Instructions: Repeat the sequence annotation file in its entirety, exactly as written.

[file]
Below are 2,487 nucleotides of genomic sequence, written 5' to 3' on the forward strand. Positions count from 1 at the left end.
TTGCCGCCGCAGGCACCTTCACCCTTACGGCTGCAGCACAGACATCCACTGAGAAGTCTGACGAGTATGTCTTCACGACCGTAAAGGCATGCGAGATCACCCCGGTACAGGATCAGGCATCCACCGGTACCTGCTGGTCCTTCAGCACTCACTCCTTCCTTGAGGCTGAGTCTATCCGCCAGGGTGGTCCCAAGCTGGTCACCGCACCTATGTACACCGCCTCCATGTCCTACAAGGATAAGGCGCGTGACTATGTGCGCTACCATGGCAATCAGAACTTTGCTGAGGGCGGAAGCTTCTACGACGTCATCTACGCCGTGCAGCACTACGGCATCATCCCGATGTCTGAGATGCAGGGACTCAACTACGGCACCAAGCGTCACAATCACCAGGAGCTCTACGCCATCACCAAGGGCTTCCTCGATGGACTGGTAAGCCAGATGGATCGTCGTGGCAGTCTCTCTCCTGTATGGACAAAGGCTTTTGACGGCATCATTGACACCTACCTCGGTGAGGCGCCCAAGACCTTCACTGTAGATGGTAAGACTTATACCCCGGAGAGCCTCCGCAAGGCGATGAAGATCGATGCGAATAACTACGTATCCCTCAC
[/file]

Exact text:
Below are 2,487 nucleotides of genomic sequence, written 5' to 3' on the forward strand. Positions count from 1 at the left end.
TTGCCGCCGCAGGCACCTTCACCCTTACGGCTGCAGCACAGACATCCACTGAGAAGTCTGACGAGTATGTCTTCACGACCGTAAAGGCATGCGAGATCACCCCGGTACAGGATCAGGCATCCACCGGTACCTGCTGGTCCTTCAGCACTCACTCCTTCCTTGAGGCTGAGTCTATCCGCCAGGGTGGTCCCAAGCTGGTCACCGCACCTATGTACACCGCCTCCATGTCCTACAAGGATAAGGCGCGTGACTATGTGCGCTACCATGGCAATCAGAACTTTGCTGAGGGCGGAAGCTTCTACGACGTCATCTACGCCGTGCAGCACTACGGCATCATCCCGATGTCTGAGATGCAGGGACTCAACTACGGCACCAAGCGTCACAATCACCAGGAGCTCTACGCCATCACCAAGGGCTTCCTCGATGGACTGGTAAGCCAGATGGATCGTCGTGGCAGTCTCTCTCCTGTATGGACAAAGGCTTTTGACGGCATCATTGACACCTACCTCGGTGAGGCGCCCAAGACCTTCACTGTAGATGGTAAGACTTATACCCCGGAGAGCCTCCGCAAGGCGATGAAGATCGATGCGAATAACTACGTATCCCTCAC